In recent years, there has been a growing demand in the global labor market for proficiency in Chinese as a foreign or second language. Yet not much is known regarding how Chinese language education is provided by the U.S. schools in order to meet this demand. The present study investigated the competence that a Chinese teacher is expected to have as well as the qualification that currently in-service K-12 teachers of Chinese are actually possess. In addition, this research explored teaching philosophies, attitudes, pedagogy, challenges and needs for professional training among the Chinese teachers who are currently hired by U.S. K-12 schools. A concurrent mixed method design was employed in this study to collect both quantitative and qualitative data with a questionnaire from a sample of 45 Chinese teachers. Result showed that most U.S. K-12 schools have minimum and preferred qualifications specified for a long-term Chinese teaching position, however there is a gap between the preferred qualification from the perspective of employers and the actual qualifications that current K-12 Chinese teachers possess. Teachers’ attitudes and beliefs about Chinese teaching competency are consistent with the expectations of their employers to some extent. Main finding suggests that K-12 Chinese teachers’ teaching philosophies are influence by both traditional Chinese culture and modern western culture. Lastly but not least, the majority of the participants rated classroom management and pedagogy as the two areas where professional training is needed the most.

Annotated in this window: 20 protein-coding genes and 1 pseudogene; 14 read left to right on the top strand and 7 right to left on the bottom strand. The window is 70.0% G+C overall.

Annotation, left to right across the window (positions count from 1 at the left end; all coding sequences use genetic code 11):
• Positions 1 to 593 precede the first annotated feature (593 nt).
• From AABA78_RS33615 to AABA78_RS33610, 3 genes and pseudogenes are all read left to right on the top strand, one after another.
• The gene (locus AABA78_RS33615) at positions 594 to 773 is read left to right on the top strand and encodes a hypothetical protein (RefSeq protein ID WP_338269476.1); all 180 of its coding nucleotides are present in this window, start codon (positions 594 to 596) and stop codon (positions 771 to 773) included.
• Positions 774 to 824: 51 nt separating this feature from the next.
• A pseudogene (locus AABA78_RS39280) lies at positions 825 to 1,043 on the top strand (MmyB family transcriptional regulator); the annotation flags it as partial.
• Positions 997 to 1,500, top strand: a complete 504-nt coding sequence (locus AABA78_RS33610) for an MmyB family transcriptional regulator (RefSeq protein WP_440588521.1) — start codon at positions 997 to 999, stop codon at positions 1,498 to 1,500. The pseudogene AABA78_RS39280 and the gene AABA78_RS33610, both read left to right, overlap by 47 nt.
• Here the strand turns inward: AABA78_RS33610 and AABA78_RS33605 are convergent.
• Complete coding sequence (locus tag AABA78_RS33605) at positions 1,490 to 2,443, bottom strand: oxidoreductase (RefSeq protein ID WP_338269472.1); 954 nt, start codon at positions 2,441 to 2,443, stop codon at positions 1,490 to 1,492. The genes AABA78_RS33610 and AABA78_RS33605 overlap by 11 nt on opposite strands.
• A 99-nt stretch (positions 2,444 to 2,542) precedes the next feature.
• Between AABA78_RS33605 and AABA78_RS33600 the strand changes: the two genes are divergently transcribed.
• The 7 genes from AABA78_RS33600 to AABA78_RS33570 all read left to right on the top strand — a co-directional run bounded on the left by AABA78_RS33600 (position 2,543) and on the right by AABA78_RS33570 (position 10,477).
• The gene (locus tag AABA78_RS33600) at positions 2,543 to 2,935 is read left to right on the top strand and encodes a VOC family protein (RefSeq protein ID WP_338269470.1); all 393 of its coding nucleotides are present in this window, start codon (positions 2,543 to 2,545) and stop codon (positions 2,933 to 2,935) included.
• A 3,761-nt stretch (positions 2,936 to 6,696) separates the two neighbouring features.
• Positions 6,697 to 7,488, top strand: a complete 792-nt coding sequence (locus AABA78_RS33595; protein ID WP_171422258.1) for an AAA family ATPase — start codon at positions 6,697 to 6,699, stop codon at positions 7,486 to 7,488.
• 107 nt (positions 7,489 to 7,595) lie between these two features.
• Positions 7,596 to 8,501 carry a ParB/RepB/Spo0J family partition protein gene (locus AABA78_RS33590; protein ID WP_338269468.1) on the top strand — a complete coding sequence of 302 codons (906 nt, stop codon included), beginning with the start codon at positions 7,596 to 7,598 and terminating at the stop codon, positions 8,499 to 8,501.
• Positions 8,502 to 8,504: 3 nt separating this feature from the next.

Liu, Xiongyi; Feng, Ying; Li, Shunqin; and Ding, Xiaocong
"American K-12 CFL Teachers’ Expected Competence, Actual Qualifications, and Needs for Professional Training: A Concurrent Mixed-method Study,"
Chinese Language Teaching Methodology and Technology: Vol. 2:
1, Article 6.
Available at: https://engagedscholarship.csuohio.edu/cltmt/vol2/iss1/6